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Prisoner Cell-Phone Use Prompts Legislation
By news.heartland.org - Alyssa Carducci
Published: 03/07/2012

In an effort to thwart the use of cell phones in prisons, the Illinois Department of Corrections is requesting information from cell phone companies regarding equipment to detect and “jam” or prevent illegal cell phone calls within the prison grounds.

The Correctional Department says contraband cell phones pose dangers by potentially helping in escape attempts and by enabling prisoners to arrange for crimes against people outside the prison, but at this time they are only seeking information and do not have any set plans to install systems to detect the devices.

“While cell phones can pose a threat, the actual number of phones confiscated within Illinois DOC facilities is fairly low and therefore doesn’t constitute the department spending money on this type of system at this point in time,” said Stacey Solano, public information officer for the Illinois Dept. of Corrections.

Growing Problem?

Although the number of illegal cell phones actually collected in Illinois is low, the problem is increasing, the state’s numbers show. Five phones were collected in 2010, and 15 in 2011. The increase, however, was caused by staff members at one facility bringing their cell phones into the facility for personal use.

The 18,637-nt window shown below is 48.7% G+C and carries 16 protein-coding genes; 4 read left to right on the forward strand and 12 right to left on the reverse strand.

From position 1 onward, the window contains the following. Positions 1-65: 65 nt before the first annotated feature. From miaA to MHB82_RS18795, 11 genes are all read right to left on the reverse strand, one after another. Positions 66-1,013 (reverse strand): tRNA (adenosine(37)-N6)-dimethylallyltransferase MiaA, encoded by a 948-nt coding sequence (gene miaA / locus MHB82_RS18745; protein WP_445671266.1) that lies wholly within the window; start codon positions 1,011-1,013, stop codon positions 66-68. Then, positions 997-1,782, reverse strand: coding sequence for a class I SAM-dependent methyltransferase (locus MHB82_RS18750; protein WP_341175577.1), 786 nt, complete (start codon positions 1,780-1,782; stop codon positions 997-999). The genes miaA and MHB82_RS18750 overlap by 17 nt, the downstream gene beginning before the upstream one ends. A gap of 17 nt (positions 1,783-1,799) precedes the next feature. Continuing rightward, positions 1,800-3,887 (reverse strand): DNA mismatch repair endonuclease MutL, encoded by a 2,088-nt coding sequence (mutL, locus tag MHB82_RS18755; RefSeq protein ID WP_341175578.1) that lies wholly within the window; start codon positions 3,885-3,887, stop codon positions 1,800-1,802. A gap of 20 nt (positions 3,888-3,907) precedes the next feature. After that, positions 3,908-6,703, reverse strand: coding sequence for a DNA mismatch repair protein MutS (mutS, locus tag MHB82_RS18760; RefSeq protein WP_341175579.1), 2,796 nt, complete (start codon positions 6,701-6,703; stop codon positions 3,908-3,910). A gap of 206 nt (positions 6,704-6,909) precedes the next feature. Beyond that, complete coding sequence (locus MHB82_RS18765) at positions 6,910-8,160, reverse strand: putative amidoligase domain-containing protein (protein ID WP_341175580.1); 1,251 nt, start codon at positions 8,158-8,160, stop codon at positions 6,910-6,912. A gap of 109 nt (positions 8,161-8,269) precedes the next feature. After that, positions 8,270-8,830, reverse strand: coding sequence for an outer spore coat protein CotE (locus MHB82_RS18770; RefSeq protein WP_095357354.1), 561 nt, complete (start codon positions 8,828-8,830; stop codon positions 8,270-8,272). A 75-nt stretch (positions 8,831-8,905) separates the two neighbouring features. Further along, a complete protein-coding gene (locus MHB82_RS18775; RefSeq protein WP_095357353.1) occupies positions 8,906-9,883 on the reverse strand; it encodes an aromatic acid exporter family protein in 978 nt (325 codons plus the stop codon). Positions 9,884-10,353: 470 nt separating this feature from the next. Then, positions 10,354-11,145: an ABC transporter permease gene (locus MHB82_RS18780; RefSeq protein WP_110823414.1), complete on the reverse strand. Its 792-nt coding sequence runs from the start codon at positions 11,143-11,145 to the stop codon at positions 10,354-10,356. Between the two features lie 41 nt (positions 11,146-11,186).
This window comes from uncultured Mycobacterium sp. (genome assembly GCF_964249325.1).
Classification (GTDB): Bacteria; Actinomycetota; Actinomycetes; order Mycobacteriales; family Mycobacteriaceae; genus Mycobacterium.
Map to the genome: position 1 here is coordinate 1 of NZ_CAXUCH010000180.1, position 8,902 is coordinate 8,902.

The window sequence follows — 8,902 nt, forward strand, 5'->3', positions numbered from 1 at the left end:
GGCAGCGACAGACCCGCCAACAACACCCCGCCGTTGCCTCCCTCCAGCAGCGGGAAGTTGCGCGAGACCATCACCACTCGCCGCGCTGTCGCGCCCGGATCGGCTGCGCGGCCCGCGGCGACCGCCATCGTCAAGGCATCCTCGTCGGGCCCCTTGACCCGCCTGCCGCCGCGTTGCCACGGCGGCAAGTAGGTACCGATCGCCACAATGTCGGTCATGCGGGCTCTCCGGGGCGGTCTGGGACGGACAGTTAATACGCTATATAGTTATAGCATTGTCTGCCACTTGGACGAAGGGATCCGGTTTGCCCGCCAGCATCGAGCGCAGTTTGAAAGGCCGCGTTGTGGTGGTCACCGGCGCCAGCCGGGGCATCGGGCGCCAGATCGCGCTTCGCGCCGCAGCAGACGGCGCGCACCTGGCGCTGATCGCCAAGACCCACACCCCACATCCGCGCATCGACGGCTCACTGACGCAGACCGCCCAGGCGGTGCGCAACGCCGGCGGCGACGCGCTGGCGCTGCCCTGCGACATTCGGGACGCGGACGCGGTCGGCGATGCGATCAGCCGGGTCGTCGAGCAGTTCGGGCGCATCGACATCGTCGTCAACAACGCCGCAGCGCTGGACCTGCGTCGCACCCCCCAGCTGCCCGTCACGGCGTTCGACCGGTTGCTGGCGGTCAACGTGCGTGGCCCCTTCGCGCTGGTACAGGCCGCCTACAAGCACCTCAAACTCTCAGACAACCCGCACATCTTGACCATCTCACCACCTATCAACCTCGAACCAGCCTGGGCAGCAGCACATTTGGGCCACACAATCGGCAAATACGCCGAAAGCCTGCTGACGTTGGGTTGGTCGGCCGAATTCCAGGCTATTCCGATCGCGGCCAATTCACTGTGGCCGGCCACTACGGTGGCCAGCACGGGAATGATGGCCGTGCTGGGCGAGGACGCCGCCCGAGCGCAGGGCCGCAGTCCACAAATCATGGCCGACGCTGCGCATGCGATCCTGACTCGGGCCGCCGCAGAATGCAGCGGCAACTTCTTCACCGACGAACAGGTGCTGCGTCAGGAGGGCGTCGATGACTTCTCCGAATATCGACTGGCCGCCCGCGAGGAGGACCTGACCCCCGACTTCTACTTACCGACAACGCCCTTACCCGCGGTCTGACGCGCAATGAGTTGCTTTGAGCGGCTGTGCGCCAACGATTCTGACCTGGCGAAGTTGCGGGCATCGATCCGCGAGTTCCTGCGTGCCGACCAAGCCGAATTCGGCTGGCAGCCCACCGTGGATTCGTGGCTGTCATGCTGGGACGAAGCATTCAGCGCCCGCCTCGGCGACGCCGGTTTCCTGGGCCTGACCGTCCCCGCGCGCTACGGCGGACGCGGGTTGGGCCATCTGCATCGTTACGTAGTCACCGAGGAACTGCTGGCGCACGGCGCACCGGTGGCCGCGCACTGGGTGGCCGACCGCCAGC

“They were not giving them to inmates, but … the department is vigilant in doing everything it can to keep cell phones and other contraband out of the facilities,” Solano said.

A report by the National Institute of Justice showed the number of phones confiscated in California is much higher than in Illinois. Correctional officers seized 1,331 cell phones there in the first six months of 2008. Corrections officials in other states have also reported finding hundreds of cell phones.

Escape Attempts

The report states cell phones are a widespread problem and contribute to escape attempts. It claims the problem gained national attention when a death row inmate used a cell phone to threaten a Texas senator.

A Nevada inmate planned a successful escape with the help of a cell phone provided by a dental assistant. The dental assistant was fired by prison officials. In New York, an inmate used a cell phone to plan an escape while on a medical transfer. Prison officials learned a phone that aided in the escape of an inmate in Tennessee had been hidden inside a jar. As a result, prison officials banned jars of peanut butter.

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